Unexploded munitions a threat in Sudan's Darfur


Abdurrahim Ahmed Mohamed, 12, lost his right hand and sight in the left eye when he and friends played with unexploded ordnance in their village in Darfur. (April 2012) Photo - UN/Albert Gonzalez Farran

From aircraft bombs to cluster munitions and grenades, the Ordnance Disposal Office of the international peacekeeping force in Sudan's war-torn Darfur has found and destroyed them all.

But for every piece of unexploded weaponry the ODO eliminates, worsening fighting means that other munitions will take their place, posing a threat to farmers and peacekeepers alike.

"Those areas where we assess this year, for example, as free, next year or next month could be contaminated again because of some conflict," says Steven Harrop, a British Royal Air Force veteran who is a safety adviser to the 30-member ODO.

That means Darfuris returning to their fields to sow their crops can "never be 100 percent confident" weapons are not lying dormant in the soil ready to explode, Harrop said in an interview at the headquarters of UNAMID, the African Union-UN Mission in Darfur.

He and other members of the UN Mine Action Service are attached to UNAMID supporting its mandate to protect civilians in Darfur, a region about the size of France which has been devastated by 11 years of war.

The ODO's insights provide a rare window into the nature of the conflict in Darfur, to which foreign journalists are denied direct access by Sudanese authorities.

Clashes between ethnic minority rebels and the army continued in 2013 but worsening inter-communal fighting, largely between rival Arab tribal militias, meant that even more guns were fired.

Harrop and his colleague, Emeka Nwadike, say the increased number of weapons they disposed of last year reflects the intensified conflict, but also a change in the way their teams work.

The figures for UXO (unexploded ordnance) destroyed had been fairly steady, with 363 in the 2012-13 year, Harrop said.

Between June and December last year ODO was busier, eliminating 400 UXO, including 120 in December alone.

"We're not really finding... heavy ordnance from tanks or artillery", Harrop says.

"A lot of it is items you would expect from ground fighting," -- hand grenades, mortars, rocket-propelled grenades -- "which any group could be using."

There have also been aerial weapons, including rockets and air-dropped bombs of 250 kilograms (550 pounds).

Harrop said they last found an unexploded aerial bomb in October.

The UN Security Council passed a resolution in 2005 demanding that Sudan cease offensive military flights in Darfur.

Within the last few months, ODO destroyed a rarer find, cluster munitions.

"They were still inside their container and spilled out," Harrop said.

Launched from the ground or dropped from the air, cluster bombs split open before impact to scatter multiple bomblets over a wide area.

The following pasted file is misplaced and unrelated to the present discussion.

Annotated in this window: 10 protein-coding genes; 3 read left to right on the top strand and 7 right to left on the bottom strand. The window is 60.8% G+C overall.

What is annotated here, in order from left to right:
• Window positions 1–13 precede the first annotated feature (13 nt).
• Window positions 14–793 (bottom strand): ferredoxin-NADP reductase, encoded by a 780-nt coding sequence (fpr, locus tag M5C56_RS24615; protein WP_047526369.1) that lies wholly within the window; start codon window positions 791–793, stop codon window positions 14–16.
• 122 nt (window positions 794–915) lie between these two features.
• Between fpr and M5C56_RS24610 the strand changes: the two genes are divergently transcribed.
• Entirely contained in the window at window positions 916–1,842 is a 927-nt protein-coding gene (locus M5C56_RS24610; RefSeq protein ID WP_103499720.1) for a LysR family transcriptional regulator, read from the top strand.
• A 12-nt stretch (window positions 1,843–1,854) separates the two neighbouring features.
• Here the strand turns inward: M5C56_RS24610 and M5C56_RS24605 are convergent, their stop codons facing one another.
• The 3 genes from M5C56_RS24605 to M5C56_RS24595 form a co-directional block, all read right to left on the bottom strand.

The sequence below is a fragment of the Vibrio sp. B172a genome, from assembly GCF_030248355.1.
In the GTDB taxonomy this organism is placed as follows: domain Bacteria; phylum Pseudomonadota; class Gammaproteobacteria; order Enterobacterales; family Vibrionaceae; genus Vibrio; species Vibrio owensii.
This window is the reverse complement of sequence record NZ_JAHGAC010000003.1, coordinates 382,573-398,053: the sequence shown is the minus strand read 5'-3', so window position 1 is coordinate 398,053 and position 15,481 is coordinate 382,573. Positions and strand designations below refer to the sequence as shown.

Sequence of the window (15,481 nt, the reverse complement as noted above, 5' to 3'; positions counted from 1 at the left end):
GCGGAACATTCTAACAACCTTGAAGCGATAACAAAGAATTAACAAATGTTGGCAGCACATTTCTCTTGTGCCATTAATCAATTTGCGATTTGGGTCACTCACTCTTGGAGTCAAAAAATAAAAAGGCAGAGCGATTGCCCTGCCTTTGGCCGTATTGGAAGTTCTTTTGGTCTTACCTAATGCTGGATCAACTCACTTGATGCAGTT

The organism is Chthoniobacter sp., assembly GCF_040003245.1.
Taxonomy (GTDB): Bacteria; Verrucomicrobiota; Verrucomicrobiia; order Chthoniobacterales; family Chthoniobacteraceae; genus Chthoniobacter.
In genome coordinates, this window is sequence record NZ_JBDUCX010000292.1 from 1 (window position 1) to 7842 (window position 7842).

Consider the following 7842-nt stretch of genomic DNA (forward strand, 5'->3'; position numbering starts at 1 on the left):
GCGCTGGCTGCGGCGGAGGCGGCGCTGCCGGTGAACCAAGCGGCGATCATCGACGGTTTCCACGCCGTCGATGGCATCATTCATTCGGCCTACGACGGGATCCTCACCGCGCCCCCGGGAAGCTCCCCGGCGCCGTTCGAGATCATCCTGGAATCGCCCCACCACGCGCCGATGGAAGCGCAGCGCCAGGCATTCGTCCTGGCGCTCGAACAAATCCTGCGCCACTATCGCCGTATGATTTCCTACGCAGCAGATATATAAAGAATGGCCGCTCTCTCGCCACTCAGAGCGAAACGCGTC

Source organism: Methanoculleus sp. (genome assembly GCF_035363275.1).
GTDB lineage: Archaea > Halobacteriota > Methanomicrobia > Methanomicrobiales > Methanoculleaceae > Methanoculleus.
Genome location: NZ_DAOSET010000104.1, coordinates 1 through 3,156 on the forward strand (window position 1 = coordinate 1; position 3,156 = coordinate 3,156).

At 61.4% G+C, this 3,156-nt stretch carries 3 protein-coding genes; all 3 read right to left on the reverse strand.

Eighty-four states have signed and ratified the 2008 Convention on Cluster Munitions which bans the weapons, but Sudan is among the non-signatories.

'We know there's more ordnance out there'
Harrop, who served as an Explosive Ordnance Disposal officer in Iraq, said it is difficult to know how much of the weaponry fired in Sudan fails to detonate.

"In general, the industry norm for munitions is a 10 percent failure rate," he said.

That poses a threat to civilians.

"It hinders, obviously, them using certain parts of their land and therefore they can't grow their crops and earn any money," he said.

For the thousands of members of UNAMID, one of the world's largest peacekeeping missions, UXO is "a threat to their movements" as they try to protect the civilians.

One person was killed and one wounded in November, in the most recent two blasts of leftover ordnance.

That brought to 141 the number of reported explosions that have killed 83 people and injured 214 since 2005.

"We have seen a bit of growth in the number of incidents," Nwadike says, but this reflects an improved reporting rate rather than more accidents.

ODO, with a budget of about $8 million a year, has worked with Sudan's union of disabled people, victims' assistance groups and UNAMID police to train people on reporting UXO.

"We know there's more UXO out there than we're destroying, but it's finding it is the hardest thing," Harrop says.

"And unless people, the local population, report it to us, it's difficult for us to target a particular area."

ODO tries to send survey teams to areas where fighting has recently occurred. They spend three or four weeks interviewing residents about the possible presence of UXO, and then they try to find it.

They also respond to accidents, checking whether any other ordnance remains in the area.

The surveying and destruction of UXO is done by The Development Initiative (TDI), an international contractor with six teams of Sudanese and foreign experts in Darfur.

The teams had been travelling with UNAMID escorts but the peacekeepers were not always available because of other duties.

Since July, Sudanese soldiers and police have accompanied TDI teams "which has meant we've had far better access", contributing to the higher volume of UXO destroyed, Harrop said.

"We're making headway, slowly, but as long as the conflict goes on, then the UXO will remain."


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